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    Victorious India dish out cold revenge to Australia

    India helped atone for their whitewash in Australia last year by beating Australia 4-0, riding on the back of superlative performances from their young stars.

    India helped atone for their whitewash in Australia last year by beating Australia 4-0, riding on the back of superlative performances from their young stars. Their crushing win inside three days in the fourth and final Test at the Feroz Shah Kotla was another example of how India's younger players have stood up in the face of adversity. Here's a look at how Sunday's six-wicket win panned out.

    Ripping Revenge

    Australia had inflicted deadly scars on India when the two teams met in Australia in 2011-2012. The 0-4 pounding, which came after a 0-4 whitewash in England, was termed as the worst phase in the history of Indian cricket. So when Australia arrived in India, the home team was gung ho to settle the scores and wipe out the horrendous memories of the Australian tour.

    The visiting team wasn't the strong unit and India were expected to clinch the series, but few would have predicted that the hosts, coming off a 1-2 loss against England, would execute a whitewash. Australia were hurt by a series of injuries and a few unwarranted controversies which affected their performance on the field. They came to the last Test 0-3 down, having already lost the series, and though their performance was slightly better than before, it couldn't avert a 0-4 licking.

    After a few anxious moments on Sunday, India sealed wrapped up the Test by six wickets, thus blanking Australia 4-0 for the first time to reclaim the Border-Gavaskar Trophy. This is Australia's first 0-4 whitewash since 1969-70 when they were pummeled by South Africa, and they have now lost seven consecutive Tests on Indian soil - their worst losing streak in any country ever.

    Pujara's pristine pulverization

    The 'mini wall', as he is affectionately called, has scored four centuries (including two doubles) in 10 Tests since returning to international cricket last year after a knee injury, but his twin half-centuries at the Kotla would certainly be ranked among his piece de resistance in the years to come. If the surface was a snake-pit, Pujara was a bewitching snake charmer. While all other batsmen from both the teams, with an exception of Peter Siddle, groped for runs, Pujara glided along with ease.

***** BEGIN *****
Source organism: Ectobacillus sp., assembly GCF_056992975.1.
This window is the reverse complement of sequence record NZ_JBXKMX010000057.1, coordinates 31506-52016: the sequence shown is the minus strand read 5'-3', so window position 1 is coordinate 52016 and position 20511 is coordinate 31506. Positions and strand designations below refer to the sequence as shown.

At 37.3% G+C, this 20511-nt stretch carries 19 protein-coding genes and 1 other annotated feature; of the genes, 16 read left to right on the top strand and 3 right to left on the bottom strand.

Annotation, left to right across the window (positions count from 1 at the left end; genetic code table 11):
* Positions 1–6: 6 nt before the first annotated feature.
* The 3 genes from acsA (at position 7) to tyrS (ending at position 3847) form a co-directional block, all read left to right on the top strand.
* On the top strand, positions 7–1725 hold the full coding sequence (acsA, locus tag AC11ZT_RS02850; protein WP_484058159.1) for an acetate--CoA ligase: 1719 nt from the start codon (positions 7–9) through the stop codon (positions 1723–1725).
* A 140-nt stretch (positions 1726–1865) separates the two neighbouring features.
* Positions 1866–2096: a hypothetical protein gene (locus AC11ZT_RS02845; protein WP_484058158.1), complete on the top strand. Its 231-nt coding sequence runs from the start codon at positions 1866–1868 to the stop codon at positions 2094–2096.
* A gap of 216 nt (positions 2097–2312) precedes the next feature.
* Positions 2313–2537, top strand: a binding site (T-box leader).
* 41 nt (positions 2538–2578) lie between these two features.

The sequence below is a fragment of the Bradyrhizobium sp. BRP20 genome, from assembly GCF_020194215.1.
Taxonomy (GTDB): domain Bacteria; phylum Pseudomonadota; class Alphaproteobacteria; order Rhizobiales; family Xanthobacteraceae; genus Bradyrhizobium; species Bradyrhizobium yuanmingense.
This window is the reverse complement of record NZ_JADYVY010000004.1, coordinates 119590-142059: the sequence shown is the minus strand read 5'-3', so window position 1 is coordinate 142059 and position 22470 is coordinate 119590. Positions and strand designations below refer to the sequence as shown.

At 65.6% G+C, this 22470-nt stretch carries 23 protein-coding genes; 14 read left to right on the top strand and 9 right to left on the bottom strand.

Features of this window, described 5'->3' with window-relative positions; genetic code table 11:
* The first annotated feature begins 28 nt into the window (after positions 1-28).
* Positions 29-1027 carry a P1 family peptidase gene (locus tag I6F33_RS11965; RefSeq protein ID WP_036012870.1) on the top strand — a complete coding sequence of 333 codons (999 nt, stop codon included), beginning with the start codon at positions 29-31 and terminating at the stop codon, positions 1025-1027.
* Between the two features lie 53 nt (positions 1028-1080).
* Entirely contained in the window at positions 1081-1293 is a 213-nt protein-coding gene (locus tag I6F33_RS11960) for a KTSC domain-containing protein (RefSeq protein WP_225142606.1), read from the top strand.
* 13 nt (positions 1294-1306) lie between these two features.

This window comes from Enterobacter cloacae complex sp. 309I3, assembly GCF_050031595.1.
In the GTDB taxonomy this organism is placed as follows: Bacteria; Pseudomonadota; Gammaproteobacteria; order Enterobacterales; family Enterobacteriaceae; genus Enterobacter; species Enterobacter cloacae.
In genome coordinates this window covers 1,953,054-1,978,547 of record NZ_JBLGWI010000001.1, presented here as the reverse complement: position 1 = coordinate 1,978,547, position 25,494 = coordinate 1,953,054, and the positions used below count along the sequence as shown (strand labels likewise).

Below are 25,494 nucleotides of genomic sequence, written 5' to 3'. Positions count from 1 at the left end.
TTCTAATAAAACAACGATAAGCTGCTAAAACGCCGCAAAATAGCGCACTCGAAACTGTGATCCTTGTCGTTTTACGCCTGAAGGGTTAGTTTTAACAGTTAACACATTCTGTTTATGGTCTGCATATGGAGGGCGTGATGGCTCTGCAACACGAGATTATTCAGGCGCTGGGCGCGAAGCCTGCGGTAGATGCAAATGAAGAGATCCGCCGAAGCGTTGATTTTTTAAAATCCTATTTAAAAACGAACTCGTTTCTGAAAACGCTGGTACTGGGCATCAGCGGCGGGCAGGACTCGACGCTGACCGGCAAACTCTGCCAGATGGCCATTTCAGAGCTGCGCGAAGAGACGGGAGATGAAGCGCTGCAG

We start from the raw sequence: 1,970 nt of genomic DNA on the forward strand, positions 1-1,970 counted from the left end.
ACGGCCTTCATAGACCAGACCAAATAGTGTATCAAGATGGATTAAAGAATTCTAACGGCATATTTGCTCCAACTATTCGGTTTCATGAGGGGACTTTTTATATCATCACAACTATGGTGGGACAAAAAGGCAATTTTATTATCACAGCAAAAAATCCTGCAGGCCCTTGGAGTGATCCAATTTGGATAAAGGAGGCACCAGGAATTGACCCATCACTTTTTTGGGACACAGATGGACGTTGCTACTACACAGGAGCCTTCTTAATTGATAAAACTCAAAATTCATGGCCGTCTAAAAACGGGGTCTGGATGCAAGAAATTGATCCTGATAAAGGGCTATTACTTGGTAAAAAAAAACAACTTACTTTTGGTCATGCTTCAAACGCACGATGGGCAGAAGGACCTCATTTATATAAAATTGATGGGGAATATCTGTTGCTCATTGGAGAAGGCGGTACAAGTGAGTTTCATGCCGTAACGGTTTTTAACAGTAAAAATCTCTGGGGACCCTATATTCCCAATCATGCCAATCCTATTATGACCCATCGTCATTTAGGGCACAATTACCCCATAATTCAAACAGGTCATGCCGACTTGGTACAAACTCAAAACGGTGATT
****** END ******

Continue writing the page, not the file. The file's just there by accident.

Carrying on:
In the first innings, he scored 52 and added 108 runs for the first wicket with Murali Vijay. While Vijay's stay at the crease was shaky, Pujara was sublime. The significance of his innings can be understood from the fact that after he was dismissed, India lost nine wickets for just 164 runs.

    Pujara's second-innings 82 off 92 balls was even more enthralling. While Nathan Lyon's claim that even 100 runs could be enough on this pitch was a bit bombastic, most cricket experts conceded that anything above 130 could prove tricky to chase. But Pujara seemed to batting on a different plateau. He skipped down the track to thwack Glenn Maxwell for a boundary through covers and later caressed Mitchell Johnson for three boundaries in an over. On a double-paced track, where the bounce was highly uneven, Pujara's judgement was exceptional. India lost three wickets for five runs but Pujara remained unruffled and guided India home.

    Jamboree for Jadeja

    Before the series, Ravindra Jadeja was India's most unlikely hero but he foiled popular beliefs by emerging as one of the strongest pillars of the Indian team. He chalked up 24 wickets in the series at a superb strike-rate of 48.3. In the Delhi Test, Jadeja ripped through the Australian batting line-up on a minefield and claimed seven wickets in the match. In the first innings, he dismissed Shane Watson and Maxwell as Australia were bowled out for 262. Later, he contributed with the bat too and chipped in with a vital 43 when India were in a prickly situation.

    On Sunday, Australia were looking to eke out a good total in their second innings and give India a daunting total to chase but Jadeja decimated their top-order in a stirring spell. Maxwell was cleaned up by a ball which jagged away after pitching and David Warner and Ed Cowan made the mistake of playing. After lunch, Jadeja castled Steven Smith as the batsman opted to leave an arm ball. The next delivery was floated up and invoked Mitchell Johnson to drive but snaked through the gap and uprooted middle stump.

    The creditable part about Jadeja's performance was that he bowled a probing line and let the malevolent pitch do the rest. There were subtle changes in length but the line was invariably middle and off stump. Jadeja walked away with the Man-of-the-Match award.

    Ashwin bounces back in style

    This series proved a personal triumph for the 26-year-old offspinner who was flayed after his mediocre performance against England at home. He bagged the Man-of-the-Series award by turning over a new leaf and booted out kinks from his bowling armoury. Having taken five wickets in Australia's first innings in New Delhi, Ashwin took out Phillip Hughes and Peter Siddle to finish with seven in the Test.

    Ashwin showed signs of improvement from the first day of the series as he didn't try to deploy too many variations, which was a major cause of his undoing against England, and stuck to bowling classical offspin in his initial spell. His variations became more lethal once when he gained rhythm. He ended with 29 wickets, the highest by any bowler from either side, at a strike of 49.4.

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